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American peregrine falcon

The American peregrine falcon (Falco peregrinus anatum) breeds only in North and Central America and occurs throughout much of North America from the subarctic boreal forests of Alaska and Canada south to Mexico [1]. It is estimated that prior to the 1940s, there were approximately 3,875 nesting pairs of peregrines in North America [1]. From the 1940’s through the 1960’s, however, the population of the peregrine, and many other raptors, crashed as a result of the introduction of synthetic organochlorine pesticides to the environment. By 1975, there were only 324 known nesting pairs of American peregrine falcons in the U.S. [2].

Scientists investigating the peregrine's decline, found unusually high concentrations of the pesticide DDT and its breakdown product DDE in peregrine falcons and other birds of prey [1]. Organochlorine pesticides were put into use following World War II. Use peaked in the late 1950’s-early 1960’s and continued through the early 1970s [1]. Organochlorine pesticides cause direct mortality and reduced reproduction in birds of prey who, being at the top of the food chain, ingest high doses of pesticides concentrated and stored in the fatty tissue of prey animals that themselves ingested contaminated food [1]. Heavily contaminated females may fail to lay eggs and organochlorines passed from the female to the egg can kill the embryo before it hatches [1]. Probably the most serious problem resulted from DDE, the principal metabolite of DDT, which prevents normal calcium deposition during eggshell formation, causing eggs to frequently break before hatching [1] During the period of DDT use in North America, eggshell thinning and nesting failures were widespread in peregrine falcons, and in some areas, successful reproduction virtually ceased [1].

The degree of exposure to these pesticides varied among regions, and peregrine falcon numbers in more contaminated areas suffered greater declines [1]. The eastern population plunged from an estimated 350 active nest sites in the 1930's and 1940's to no active breeding birds from 1964 to 1975 [3]. Peregrine falcons in the Great Plains states east of the Rocky Mountains and south of U.S. and Canadian boreal forests were also essentially extirpated [1]. West of the 100th meridian, peregrine falcons were significantly reduced [1]. Local populations were greatly depressed or extirpated and by 1965, fewer than 20 pairs were known west of the U.S. Great Plains [1].

In 1970, the American peregrine was listed as endangered and efforts to recover the species began. The use of DDT was banned in Canada in 1970 and in the United States in 1972 [1]. This was the single most significant action in the recovery of the peregrine falcon [1]. In addition, in the eastern United States, efforts were made to reestablish peregrine falcons by releasing offspring from a variety of wild stocks that were held in captivity by falconers [1]. The first experimental releases of captive-produced young occurred in 1974 and 1975 in the eastern United States [1]. These and future releases demonstrated that “hacking”, the practice of retaining and feeding young captive bred birds in partial captivity until they are able to fend for themselves, was an effective method of introducing captive-bred peregrines to the wild [1]. Since then, over 6,000 falcons have been released in North America [1]. Approximately 3,400 peregrines were released in parts of southwest Canada, the northern Rocky Mountain States, and the Pacific Coast States [1].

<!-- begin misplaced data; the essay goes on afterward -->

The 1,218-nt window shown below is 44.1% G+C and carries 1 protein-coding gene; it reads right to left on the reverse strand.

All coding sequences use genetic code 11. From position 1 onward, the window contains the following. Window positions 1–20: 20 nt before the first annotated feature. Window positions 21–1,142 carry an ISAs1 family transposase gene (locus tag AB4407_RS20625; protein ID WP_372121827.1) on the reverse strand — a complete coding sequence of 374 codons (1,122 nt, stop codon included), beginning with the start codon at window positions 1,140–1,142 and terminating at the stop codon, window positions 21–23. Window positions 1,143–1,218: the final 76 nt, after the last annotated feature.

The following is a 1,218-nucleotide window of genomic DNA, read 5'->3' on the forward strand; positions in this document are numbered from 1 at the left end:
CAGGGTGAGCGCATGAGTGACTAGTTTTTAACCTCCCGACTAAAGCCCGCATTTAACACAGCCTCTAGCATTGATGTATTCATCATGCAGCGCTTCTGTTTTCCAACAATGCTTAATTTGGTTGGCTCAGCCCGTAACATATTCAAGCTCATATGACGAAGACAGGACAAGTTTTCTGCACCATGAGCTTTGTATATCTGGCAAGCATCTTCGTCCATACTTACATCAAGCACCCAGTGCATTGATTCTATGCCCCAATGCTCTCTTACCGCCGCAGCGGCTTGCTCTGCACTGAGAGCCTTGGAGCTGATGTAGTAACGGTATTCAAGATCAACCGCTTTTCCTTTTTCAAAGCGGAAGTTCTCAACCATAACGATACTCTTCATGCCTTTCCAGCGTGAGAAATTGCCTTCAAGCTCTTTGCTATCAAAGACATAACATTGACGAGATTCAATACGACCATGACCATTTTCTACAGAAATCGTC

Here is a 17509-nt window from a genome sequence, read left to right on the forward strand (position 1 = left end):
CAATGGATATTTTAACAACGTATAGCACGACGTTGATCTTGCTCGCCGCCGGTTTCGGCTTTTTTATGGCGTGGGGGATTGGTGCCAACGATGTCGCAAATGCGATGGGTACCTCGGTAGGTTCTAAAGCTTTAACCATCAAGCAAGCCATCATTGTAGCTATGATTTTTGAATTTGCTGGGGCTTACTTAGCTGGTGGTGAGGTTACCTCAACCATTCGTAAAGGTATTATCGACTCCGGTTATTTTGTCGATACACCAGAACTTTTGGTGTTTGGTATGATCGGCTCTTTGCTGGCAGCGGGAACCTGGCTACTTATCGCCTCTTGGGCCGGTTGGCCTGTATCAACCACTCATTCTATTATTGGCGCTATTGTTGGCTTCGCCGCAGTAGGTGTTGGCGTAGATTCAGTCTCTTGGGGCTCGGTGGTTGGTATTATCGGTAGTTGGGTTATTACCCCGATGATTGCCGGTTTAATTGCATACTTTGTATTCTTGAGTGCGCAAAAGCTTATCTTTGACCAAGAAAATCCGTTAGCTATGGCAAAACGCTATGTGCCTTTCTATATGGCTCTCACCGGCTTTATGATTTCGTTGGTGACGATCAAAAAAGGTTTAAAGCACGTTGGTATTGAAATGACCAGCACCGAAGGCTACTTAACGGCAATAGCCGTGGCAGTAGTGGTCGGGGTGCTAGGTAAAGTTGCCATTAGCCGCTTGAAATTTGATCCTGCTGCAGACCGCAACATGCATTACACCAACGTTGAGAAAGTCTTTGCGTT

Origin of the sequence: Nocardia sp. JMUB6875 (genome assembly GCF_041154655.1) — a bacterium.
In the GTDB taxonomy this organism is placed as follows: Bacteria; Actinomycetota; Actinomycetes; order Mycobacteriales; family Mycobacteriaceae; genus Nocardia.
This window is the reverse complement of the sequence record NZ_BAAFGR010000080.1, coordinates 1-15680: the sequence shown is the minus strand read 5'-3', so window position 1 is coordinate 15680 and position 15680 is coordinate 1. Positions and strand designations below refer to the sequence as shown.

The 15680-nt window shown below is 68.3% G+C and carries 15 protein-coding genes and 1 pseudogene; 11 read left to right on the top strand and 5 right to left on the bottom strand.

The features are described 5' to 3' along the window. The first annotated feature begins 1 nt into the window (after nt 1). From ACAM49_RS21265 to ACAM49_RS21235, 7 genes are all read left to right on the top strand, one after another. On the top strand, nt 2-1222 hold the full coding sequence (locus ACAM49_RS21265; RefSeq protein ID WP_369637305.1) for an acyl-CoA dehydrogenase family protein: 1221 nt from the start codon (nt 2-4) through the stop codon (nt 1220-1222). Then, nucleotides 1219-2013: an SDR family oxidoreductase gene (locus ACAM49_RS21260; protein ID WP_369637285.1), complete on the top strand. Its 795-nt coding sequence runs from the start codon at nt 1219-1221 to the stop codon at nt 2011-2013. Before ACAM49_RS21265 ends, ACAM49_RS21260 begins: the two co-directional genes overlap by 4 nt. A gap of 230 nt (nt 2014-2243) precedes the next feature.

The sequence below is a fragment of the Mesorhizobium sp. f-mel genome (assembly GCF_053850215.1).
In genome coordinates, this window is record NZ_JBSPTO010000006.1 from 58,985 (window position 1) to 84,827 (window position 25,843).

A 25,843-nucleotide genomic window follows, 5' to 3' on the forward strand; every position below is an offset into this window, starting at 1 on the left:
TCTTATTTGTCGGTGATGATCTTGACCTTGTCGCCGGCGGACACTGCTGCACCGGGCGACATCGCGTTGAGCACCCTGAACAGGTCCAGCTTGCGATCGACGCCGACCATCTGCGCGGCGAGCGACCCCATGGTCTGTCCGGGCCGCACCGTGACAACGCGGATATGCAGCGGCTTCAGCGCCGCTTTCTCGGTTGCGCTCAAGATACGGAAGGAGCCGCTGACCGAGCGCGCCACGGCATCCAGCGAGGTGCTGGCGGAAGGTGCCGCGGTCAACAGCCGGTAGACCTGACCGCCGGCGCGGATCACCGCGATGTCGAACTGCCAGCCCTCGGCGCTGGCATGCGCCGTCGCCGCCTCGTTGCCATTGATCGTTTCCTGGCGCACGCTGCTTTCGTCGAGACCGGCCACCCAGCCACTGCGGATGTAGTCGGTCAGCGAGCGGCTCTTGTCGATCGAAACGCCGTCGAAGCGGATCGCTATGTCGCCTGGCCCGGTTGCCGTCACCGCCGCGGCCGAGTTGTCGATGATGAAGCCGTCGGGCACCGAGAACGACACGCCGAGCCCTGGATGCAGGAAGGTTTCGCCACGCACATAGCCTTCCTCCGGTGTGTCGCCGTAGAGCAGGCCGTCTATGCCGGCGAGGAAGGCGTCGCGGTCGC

In the late 1970s Alaska became the first place American peregrine falcon population growth was documented and, by 1980, populations began to grow in other areas [1]. Not only did the number of peregrine falcons begin to increase, productivity (another important measure of population health) improved [1]. Efforts to reestablish peregrine falcons in the East and Midwest proved largely successful and by 1999 peregrines were found to be nesting in all States within their historical range east of the 100th meridian, except for Rhode Island, West Virginia, and Arkansas [1]. In highly urban areas, peregrine falcons showed great adaptability, and began substituting skyscrapers for natural cliff faces as nesting sites [4]. By 1998, the total known breeding population of peregrine falcons was 1,650 pairs in the United States and Canada (far exceeding the 456 required for delisting) and other recovery goals, including estimates of productivity, egg-shell thickness, and contaminants levels, had been met [1]. The final decision to delist the America Peregrine was made on August 25, 1999. Monitoring of American Peregrine populations has continued, however, under a post-delisitng monitoring plan [5]. Starting in 2003, data has been collected from a subset of American peregrine falcon territories [5]. Data will be collected every 3 years and presented in triennial reports [5]. Monitoring will continue through 2015 [5]. So far, it appears American peregrine populations have continued to increase since delisting [5].